Fashion Icon by Apparel Search - Fashion Terms of Interest to the Fashion Industry

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The media constantly refers to today's celebrities as fashion icons, but how do we truly define the commonly used term "fashion icon"?

When I think of the term "fashion icon" it's not Mary-Kate and Ashley Olsen who come to mind— nor is it Paris Hilton, Chloe Sevigny, or even Sarah Jessica Parker. When I think of style, elegance, and the term "fashion icon," I immediately think of former First Lady Jacqueline Kennedy Onassis.

Renowned for her large black sunglasses commonly referred to as "Jackie O" glasses, this woman was the epitome of fashion. Photos of this legendary lady portray a timeless sense of style—one of simplicity and femininity. With a focus on the understated, Jackie effortlessly presented an impeccable sense of style, which highlighted tailored looks and A-line dresses. A simple three-strand pearl necklace and a crisp pair of gloves often accented her look.

Jackie enjoyed French designers such as Chanel, Givenchy, and Christian Dior. She also popularized American designers such as Oleg Cassini. Although Jackie loved clothing, her "fashion icon" status was not limited to her appreciation of apparel and accessories. With her entry to the White House, Jackie ushered in an era of style and elegance. This was portrayed by the menus she carefully selected for the State Dinners and the restoration of the White House. With the help of society decorator Sister Parish, Jackie aimed to make the family quarters attractive and suitable for family life. She certainly had an appreciation for the art of fine living.

Several years ago, The Metropolitan Museum of Art recognized Jackie's icon status with a fashion exhibit called "Jacqueline Kennedy: The White House Years." Through the exhibit, the public gained access to the inside of Jackie's closets. More than 70 garments were on display, including the fawn coat and signature pillbox hat Jackie wore at the 1961 inauguration, the red dress she wore for the televised tour of the White House, the beaded gown in which she dazzled Soviet leader Nikita Khrushchev, and more. Decades after her exit from the White House, Jackie is still remembered for her iconic status and sense of style.

Apparel Search considers grace, elegance, and a classic sense of style key to achieving this "fashion icon" status. We believe former actress and Princess of Monaco, Grace Kelly is also worthy of the title. Her classic beauty and sense of style continue to influence American women even years after her death.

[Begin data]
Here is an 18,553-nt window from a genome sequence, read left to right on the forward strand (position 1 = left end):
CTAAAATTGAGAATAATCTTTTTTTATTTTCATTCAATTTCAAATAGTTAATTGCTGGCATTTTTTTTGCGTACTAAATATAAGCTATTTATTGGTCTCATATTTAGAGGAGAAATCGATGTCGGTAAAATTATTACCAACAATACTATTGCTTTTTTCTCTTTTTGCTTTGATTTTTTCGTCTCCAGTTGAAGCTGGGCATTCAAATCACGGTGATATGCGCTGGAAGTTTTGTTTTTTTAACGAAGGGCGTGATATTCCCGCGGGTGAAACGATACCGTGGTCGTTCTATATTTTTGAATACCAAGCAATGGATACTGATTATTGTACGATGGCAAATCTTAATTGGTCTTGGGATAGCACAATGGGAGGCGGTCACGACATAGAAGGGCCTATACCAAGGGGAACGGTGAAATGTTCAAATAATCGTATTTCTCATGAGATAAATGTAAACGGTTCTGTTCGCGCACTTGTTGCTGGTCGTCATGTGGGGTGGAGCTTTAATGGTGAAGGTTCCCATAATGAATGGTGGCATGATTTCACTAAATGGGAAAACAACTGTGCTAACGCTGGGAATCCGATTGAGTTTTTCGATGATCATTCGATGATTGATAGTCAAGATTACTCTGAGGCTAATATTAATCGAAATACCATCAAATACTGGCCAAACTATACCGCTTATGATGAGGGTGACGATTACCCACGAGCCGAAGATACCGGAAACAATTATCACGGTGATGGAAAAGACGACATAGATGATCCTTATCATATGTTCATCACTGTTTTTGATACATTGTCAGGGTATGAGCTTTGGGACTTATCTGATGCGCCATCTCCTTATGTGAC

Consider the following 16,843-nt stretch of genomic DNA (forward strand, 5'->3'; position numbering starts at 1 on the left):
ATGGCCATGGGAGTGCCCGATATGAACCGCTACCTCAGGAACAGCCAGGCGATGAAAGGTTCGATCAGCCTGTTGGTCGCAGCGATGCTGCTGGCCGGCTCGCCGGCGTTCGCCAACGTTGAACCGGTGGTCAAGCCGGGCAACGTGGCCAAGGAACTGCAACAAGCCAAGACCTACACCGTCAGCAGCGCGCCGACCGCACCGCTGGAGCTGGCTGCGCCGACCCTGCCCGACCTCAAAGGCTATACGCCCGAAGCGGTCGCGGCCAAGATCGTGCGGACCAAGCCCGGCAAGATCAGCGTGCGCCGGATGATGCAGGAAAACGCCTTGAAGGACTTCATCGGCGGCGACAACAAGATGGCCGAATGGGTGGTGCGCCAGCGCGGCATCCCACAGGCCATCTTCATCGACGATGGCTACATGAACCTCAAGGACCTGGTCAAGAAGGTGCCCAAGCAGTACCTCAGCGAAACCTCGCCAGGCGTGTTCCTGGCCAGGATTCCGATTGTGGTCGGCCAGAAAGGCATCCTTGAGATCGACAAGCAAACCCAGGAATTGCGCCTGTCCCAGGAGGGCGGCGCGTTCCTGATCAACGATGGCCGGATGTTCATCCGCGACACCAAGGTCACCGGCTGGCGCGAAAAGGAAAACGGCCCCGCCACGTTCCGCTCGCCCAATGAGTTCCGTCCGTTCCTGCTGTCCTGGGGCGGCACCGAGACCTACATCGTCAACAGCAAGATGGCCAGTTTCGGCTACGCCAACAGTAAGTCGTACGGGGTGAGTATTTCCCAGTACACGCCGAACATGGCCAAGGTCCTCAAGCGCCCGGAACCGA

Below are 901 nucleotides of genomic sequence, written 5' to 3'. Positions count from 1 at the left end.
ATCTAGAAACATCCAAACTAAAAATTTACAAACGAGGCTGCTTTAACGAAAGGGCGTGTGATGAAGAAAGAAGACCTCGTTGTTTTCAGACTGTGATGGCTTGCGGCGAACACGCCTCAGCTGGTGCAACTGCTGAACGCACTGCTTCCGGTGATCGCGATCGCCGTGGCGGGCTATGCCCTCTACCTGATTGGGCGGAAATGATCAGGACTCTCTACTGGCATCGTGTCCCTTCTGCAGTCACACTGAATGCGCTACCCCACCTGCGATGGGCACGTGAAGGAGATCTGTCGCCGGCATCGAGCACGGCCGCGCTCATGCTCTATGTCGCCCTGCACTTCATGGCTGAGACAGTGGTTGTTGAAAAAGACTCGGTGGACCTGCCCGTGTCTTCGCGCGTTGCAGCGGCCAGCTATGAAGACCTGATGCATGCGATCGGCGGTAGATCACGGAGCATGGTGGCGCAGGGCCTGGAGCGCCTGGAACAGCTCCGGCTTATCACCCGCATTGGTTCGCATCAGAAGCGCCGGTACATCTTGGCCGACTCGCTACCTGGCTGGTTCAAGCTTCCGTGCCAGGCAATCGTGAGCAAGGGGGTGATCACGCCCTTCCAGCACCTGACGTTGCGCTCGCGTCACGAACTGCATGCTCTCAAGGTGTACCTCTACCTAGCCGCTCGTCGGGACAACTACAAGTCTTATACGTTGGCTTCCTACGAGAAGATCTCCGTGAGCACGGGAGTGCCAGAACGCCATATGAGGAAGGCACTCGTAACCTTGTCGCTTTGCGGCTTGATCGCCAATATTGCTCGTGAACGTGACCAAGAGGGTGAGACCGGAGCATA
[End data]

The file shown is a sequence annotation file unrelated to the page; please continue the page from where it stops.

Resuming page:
The "Grace Kelly Look" emphasizes simple lines and soft, pastel colors. French haute couture fashion house Hermes even named a handbag—the "Kelly Bag"—in her honor after she was seen carrying the rectangular, crocodile bag. Unlike today's sought-after style, which often highlights the "bling," Kelly's look was soft, subtle, and understated. A true classic.

Apparel Search also points to Audrey Hepburn's wardrobe in Breakfast at Tiffany's, and the way it has influenced the fashion. Hepburn's character gracefully wore pearls, ballet flats, over-sized black sunglasses, and over-the-top hats, which presented an elegant style that is still mimicked today. Years after the 1961 movie debut, women still hold onto the notion that the simple black dress and a set of pearls is a chic must-have ensemble that never goes out of style.

Clad in a chic black outfit, old footage of Hepburn was recently featured in a commercial for the Gap—evidence of the continued influence of her simple style.

Decades after they have passed away—years after they faded from media attention—the fashion icons mentioned here are still remembered for their classic sense of style. In years to come, when selecting a wardrobe for a significant party or function, will we remember Paris Hilton, Chloe Sevigny, or the Olsen twins? Who will we think of when we set out to recreate the perfect and always appropriate ensemble?

Written By Regina Cooper

If you want to be a fashion icon, do you have to be fashion forward?  Learn about being fashion forward.

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